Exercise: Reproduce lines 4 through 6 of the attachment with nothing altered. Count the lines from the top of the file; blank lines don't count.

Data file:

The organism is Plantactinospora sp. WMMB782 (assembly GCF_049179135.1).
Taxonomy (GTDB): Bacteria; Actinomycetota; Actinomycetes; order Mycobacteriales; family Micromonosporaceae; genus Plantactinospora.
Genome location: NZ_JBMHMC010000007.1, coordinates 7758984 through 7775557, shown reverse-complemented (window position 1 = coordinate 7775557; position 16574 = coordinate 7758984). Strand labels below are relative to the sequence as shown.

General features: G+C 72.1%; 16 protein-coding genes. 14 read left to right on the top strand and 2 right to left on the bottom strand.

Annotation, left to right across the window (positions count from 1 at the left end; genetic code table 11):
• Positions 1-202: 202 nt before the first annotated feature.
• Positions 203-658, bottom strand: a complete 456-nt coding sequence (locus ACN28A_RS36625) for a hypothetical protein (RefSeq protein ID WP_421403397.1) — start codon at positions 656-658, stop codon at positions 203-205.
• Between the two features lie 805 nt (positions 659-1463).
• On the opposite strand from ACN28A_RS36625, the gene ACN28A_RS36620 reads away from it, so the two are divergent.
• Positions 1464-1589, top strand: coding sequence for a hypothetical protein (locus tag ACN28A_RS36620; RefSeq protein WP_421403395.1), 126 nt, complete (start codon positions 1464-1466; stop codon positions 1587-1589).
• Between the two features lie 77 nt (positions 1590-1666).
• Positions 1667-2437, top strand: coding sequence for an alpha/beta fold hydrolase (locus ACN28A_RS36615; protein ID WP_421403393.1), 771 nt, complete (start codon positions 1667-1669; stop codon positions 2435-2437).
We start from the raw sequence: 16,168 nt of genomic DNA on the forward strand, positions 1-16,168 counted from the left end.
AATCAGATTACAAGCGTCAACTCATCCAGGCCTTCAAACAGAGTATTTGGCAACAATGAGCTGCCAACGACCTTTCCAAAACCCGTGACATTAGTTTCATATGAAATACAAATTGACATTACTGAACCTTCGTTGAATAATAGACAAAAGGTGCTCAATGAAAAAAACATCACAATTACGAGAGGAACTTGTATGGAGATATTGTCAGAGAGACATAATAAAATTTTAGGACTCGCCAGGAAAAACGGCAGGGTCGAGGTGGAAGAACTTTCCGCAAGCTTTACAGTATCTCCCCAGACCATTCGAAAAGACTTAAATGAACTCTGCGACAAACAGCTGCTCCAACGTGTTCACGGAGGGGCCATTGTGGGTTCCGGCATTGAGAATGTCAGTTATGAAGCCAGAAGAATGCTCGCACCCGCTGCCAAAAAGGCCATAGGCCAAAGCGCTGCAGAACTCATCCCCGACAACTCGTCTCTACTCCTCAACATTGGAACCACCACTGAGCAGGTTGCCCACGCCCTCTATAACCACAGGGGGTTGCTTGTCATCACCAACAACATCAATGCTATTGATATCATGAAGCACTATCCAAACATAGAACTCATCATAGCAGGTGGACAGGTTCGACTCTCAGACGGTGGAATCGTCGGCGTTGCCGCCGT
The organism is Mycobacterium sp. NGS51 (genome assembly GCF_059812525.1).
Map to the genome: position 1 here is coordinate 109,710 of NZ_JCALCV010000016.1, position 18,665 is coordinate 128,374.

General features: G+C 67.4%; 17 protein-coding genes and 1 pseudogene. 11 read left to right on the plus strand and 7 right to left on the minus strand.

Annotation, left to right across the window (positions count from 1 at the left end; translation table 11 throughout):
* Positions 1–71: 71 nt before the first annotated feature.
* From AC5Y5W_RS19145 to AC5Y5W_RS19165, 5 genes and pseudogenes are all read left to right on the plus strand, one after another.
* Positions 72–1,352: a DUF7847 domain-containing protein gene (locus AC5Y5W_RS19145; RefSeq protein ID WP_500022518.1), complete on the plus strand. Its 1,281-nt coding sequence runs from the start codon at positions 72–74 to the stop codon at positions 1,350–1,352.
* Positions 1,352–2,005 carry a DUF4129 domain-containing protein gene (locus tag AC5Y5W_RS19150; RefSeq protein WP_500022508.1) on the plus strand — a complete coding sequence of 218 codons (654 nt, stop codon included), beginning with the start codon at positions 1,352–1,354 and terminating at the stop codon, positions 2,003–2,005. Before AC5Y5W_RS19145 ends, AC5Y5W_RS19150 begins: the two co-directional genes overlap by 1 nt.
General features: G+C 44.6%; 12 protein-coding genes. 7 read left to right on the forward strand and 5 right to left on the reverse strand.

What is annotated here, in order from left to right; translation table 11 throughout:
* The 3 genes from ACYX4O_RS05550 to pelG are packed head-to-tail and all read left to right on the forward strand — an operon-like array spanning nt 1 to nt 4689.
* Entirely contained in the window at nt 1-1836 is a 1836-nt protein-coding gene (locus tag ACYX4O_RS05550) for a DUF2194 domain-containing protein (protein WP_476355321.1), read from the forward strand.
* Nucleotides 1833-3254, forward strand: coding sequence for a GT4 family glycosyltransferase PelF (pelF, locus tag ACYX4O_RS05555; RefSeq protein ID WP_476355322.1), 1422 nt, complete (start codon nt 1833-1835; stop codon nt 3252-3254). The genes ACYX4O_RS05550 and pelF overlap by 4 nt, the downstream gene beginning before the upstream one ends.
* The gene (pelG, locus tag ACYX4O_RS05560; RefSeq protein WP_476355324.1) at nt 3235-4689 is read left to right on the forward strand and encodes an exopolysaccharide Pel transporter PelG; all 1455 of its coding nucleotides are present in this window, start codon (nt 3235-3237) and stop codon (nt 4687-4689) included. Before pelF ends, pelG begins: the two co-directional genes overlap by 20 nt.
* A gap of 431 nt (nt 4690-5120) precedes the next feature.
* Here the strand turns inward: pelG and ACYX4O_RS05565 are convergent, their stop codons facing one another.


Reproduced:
General features: G+C 72.1%; 16 protein-coding genes. 14 read left to right on the top strand and 2 right to left on the bottom strand.

Annotation, left to right across the window (positions count from 1 at the left end; genetic code table 11):
• Positions 1-202: 202 nt before the first annotated feature.